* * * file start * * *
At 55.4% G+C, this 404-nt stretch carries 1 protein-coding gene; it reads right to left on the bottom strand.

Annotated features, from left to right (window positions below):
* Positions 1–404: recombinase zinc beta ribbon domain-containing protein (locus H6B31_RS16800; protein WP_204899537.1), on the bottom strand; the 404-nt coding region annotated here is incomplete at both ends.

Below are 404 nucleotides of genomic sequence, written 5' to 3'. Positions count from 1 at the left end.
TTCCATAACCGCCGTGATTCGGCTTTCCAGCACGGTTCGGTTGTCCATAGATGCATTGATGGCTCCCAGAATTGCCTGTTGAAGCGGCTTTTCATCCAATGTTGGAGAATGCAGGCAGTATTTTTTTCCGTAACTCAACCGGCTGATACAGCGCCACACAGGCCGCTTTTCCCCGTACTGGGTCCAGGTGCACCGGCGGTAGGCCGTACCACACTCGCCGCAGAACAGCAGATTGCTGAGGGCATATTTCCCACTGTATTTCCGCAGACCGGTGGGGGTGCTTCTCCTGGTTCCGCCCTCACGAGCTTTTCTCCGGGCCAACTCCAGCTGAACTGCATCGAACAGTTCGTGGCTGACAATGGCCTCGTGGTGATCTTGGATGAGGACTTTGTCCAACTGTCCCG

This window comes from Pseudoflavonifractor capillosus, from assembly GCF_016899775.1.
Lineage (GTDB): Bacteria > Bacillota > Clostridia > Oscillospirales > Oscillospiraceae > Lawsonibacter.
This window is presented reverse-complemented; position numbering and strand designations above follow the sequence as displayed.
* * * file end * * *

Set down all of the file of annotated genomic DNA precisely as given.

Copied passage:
At 55.4% G+C, this 404-nt stretch carries 1 protein-coding gene; it reads right to left on the bottom strand.

Annotated features, from left to right (window positions below):
* Positions 1–404: recombinase zinc beta ribbon domain-containing protein (locus H6B31_RS16800; protein WP_204899537.1), on the bottom strand; the 404-nt coding region annotated here is incomplete at both ends.

Below are 404 nucleotides of genomic sequence, written 5' to 3'. Positions count from 1 at the left end.
TTCCATAACCGCCGTGATTCGGCTTTCCAGCACGGTTCGGTTGTCCATAGATGCATTGATGGCTCCCAGAATTGCCTGTTGAAGCGGCTTTTCATCCAATGTTGGAGAATGCAGGCAGTATTTTTTTCCGTAACTCAACCGGCTGATACAGCGCCACACAGGCCGCTTTTCCCCGTACTGGGTCCAGGTGCACCGGCGGTAGGCCGTACCACACTCGCCGCAGAACAGCAGATTGCTGAGGGCATATTTCCCACTGTATTTCCGCAGACCGGTGGGGGTGCTTCTCCTGGTTCCGCCCTCACGAGCTTTTCTCCGGGCCAACTCCAGCTGAACTGCATCGAACAGTTCGTGGCTGACAATGGCCTCGTGGTGATCTTGGATGAGGACTTTGTCCAACTGTCCCG

This window comes from Pseudoflavonifractor capillosus, from assembly GCF_016899775.1.
Lineage (GTDB): Bacteria > Bacillota > Clostridia > Oscillospirales > Oscillospiraceae > Lawsonibacter.
This window is presented reverse-complemented; position numbering and strand designations above follow the sequence as displayed.